History of Evans Home
The Henry and William Evans Home for Children in Winchester, Virginia first opened during the summer of 1949. The Home’s origins can be traced through the family tree of Mrs. Molly Evans Janney, who lived in Winchester from the mid-eighteen hundreds to the mid-nineteen twenties. Mrs. Janney left a small trust fund in the name of her niece, Miss Lillian Evans Sheetz. Mrs. Janney stipulated in her Will that Lillian could use the interest from the trust until her death. If Lillian died without an heir, the trust would be used to establish a Home for abused and otherwise needy children. The Home was to be named after Mrs. Janney's father, Henry Evans, and her uncle, William.
Henry and William Evans probably never anticipated their legacy. Their own history is vague; they arrived in Winchester sometime during the mid-eighteen fifties from an unspecified location out West. Their occupations prior to or during their Winchester residency are not known, but resulted in extensive land holdings and personal wealth. The brothers lived in a large Victorian on North Loudoun Street until their deaths in the late nineteenth century and it was this same house which became the original Henry and William Evans Home for Children in 1949. The three-story facility didn’t lend itself easily to this purpose, so another location had to be developed.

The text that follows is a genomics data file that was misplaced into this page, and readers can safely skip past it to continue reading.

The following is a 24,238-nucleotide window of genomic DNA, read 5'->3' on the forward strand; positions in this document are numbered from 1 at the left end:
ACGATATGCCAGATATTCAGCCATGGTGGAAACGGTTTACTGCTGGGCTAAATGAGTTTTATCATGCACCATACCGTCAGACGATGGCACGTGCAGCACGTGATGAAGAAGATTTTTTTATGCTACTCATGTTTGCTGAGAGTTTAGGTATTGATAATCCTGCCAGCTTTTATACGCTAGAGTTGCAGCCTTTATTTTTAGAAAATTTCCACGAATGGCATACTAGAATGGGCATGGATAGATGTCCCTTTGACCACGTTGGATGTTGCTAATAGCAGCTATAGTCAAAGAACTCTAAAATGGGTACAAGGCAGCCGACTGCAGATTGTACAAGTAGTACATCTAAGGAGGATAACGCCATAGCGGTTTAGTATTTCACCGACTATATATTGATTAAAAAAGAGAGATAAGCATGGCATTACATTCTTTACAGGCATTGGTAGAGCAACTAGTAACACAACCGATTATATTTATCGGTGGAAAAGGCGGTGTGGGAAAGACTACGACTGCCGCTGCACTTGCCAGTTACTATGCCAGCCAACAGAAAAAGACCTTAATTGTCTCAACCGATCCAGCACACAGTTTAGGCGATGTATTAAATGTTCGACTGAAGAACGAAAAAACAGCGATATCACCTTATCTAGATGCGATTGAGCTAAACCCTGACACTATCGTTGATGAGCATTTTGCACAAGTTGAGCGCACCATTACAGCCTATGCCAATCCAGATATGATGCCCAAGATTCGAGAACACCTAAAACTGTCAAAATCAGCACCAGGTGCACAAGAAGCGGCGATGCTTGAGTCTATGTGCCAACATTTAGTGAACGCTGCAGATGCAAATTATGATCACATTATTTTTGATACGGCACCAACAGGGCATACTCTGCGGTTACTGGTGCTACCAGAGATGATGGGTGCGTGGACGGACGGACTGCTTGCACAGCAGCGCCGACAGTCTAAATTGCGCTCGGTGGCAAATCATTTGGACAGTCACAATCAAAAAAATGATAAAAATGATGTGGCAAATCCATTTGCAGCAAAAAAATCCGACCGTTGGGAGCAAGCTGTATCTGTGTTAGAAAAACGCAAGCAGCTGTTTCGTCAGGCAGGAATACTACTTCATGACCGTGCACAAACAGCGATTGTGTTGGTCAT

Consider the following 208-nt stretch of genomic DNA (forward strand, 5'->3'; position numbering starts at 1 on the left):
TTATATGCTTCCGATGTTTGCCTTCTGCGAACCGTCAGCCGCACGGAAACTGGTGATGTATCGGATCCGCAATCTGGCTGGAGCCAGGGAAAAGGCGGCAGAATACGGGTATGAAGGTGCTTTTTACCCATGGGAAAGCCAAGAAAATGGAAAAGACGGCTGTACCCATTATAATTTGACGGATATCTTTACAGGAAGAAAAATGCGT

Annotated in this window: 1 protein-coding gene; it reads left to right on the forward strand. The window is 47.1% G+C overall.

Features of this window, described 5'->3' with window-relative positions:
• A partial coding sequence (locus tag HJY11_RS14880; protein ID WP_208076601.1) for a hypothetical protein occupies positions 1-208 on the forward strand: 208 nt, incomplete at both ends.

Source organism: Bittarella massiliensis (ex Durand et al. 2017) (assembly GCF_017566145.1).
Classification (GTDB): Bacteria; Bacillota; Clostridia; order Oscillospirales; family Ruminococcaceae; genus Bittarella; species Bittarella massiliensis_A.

The Home’s board of directors loyally pursued Mrs. Janney’s bequest when they purchased land on which to build a new Home after selling the original property to the Sears and Roebuck Corporation. The colorful Evans Family history includes the tale that Henry and William buried their fortune beneath their house and local folklore inspired much speculation about its possible discovery when Sears, Roebuck and Co. demolished the house for their store’s foundation. The treasure, if real, remains buried to this day beneath the City parking garage currently on the site.
The Shockey Company of Winchester finished construction of the current Evans Home in 1952. (Shockey also built additions in the early nineteen sixties, early nineteen eighties, mid nineteen 90's and most recently in 2002.)
Early records of the Home’s children are scarce, however, since 1977 more than three hundred children have called this place home. They are now scattered throughout society, in trade schools and colleges, working in various professions, raising families and contributing to their communities. They are creating their own histories, thanks to the history that became the Henry and William Evans Home for Children.